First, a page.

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Real-world generating capacity of wind farms has been overestimated

February 25, 2013 | By Anthony Capkun

February 25, 2013 – “People have often thought there’s no upper bound for wind power… that it’s one of the most scalable power sources,” said Harvard applied physicist David Keith. After all, gusts and breezes don’t seem likely to run out on a global scale in the way oil wells might run dry. Yet the latest research in mesoscale atmospheric modelling suggests the generating capacity of large-scale wind farms has been overestimated.

Each wind turbine creates behind it a ‘wind shadow’ in which the air has been slowed down by drag on the turbine’s blades. The ideal wind farm strikes a balance, packing as many turbines onto the land as possible while spacing them enough to reduce the impact of these wind shadows. But, as wind farms grow larger, they start to interact, and the regional-scale wind patterns matter more.

Keith’s research has shown the generating capacity of very large wind power installations (larger than 100 km2) may peak at between 0.5 and 1 W/m2. Previous estimates, which ignored the turbines’ slowing effect on the wind, had put that figure at between 2 and 7 W/m2. In short, we may not have access to as much wind power as scientists thought.

“One of the inherent challenges of wind energy is that as soon as you start to develop wind farms and harvest the resource, you change the resource, making it difficult to assess what’s really available,” said co-author Amanda S. Adams.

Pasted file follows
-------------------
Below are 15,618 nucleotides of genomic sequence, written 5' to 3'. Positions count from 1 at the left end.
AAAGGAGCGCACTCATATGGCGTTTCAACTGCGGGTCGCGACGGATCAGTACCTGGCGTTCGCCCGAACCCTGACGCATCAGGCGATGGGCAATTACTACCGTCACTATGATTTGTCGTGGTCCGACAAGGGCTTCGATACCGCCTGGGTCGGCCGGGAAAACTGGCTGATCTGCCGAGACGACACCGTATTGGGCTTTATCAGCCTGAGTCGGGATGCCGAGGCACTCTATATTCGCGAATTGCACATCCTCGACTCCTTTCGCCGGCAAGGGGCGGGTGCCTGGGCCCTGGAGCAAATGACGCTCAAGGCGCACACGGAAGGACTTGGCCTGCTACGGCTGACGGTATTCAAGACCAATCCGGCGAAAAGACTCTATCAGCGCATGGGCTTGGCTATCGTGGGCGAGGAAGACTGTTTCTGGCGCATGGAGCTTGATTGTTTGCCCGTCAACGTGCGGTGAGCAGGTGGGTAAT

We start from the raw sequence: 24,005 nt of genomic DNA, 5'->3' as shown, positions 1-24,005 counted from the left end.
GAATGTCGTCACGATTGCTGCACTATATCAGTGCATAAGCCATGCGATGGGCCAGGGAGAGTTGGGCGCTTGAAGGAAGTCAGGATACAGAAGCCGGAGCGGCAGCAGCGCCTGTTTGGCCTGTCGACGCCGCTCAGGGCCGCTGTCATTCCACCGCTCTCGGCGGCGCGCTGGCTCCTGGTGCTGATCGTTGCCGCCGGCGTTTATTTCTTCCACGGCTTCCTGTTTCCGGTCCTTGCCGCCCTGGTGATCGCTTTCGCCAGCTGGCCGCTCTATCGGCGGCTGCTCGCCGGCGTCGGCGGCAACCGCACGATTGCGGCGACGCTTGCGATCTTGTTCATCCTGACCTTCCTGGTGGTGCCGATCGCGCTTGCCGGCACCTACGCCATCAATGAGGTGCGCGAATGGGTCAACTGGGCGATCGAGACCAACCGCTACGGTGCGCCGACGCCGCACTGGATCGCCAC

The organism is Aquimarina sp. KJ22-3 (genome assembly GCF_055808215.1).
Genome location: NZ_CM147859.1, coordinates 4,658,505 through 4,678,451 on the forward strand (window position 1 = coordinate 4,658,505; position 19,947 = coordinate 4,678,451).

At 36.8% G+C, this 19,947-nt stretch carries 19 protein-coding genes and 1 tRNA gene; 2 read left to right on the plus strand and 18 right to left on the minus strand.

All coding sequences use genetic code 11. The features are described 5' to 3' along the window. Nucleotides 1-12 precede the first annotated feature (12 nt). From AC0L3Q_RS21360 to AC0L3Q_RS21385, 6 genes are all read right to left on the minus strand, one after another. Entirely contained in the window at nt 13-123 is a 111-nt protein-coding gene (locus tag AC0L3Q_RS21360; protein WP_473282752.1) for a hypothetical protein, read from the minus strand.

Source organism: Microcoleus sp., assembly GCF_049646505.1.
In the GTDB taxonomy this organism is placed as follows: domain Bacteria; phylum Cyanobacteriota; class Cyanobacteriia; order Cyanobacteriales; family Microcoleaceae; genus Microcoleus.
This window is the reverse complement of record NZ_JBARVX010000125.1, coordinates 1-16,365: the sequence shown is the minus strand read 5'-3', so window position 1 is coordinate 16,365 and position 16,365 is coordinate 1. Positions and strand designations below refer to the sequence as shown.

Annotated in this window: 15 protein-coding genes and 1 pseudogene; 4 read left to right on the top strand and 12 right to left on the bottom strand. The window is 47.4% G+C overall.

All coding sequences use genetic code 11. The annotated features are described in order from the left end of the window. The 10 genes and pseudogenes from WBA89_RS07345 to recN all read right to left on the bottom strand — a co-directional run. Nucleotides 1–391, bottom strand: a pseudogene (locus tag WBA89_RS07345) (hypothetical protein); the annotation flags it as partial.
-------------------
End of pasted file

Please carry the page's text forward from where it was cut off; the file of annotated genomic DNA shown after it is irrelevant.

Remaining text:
“If wind power’s going to make a contribution to global energy requirements that’s serious—10 or 20% or more—then it really has to contribute on the scale of terawatts in the next half-century or less,” said Keith.

If we were to cover the entire Earth with wind farms, he noted, “the system could potentially generate enormous amounts of power—well in excess of 100 terawatts—but at that point, my guess—based on our climate modelling—is that the effect of that on global winds and, therefore, on climate, would be severe—perhaps bigger than the impact of doubling CO2”.

Keith adds that their findings don’t mean that we shouldn’t pursue wind power, “but these geophysical limits may be meaningful if we really want to scale wind power up to supply a third, let’s say, of our primary energy”.

“What’s not clear—and this is a topic for future research—is what the practical limit to wind power would be if you consider all of the real-world constraints,” added Keith. “You can’t just put them everywhere.”

The research was funded by the Natural Sciences and Engineering Research Council of Canada.

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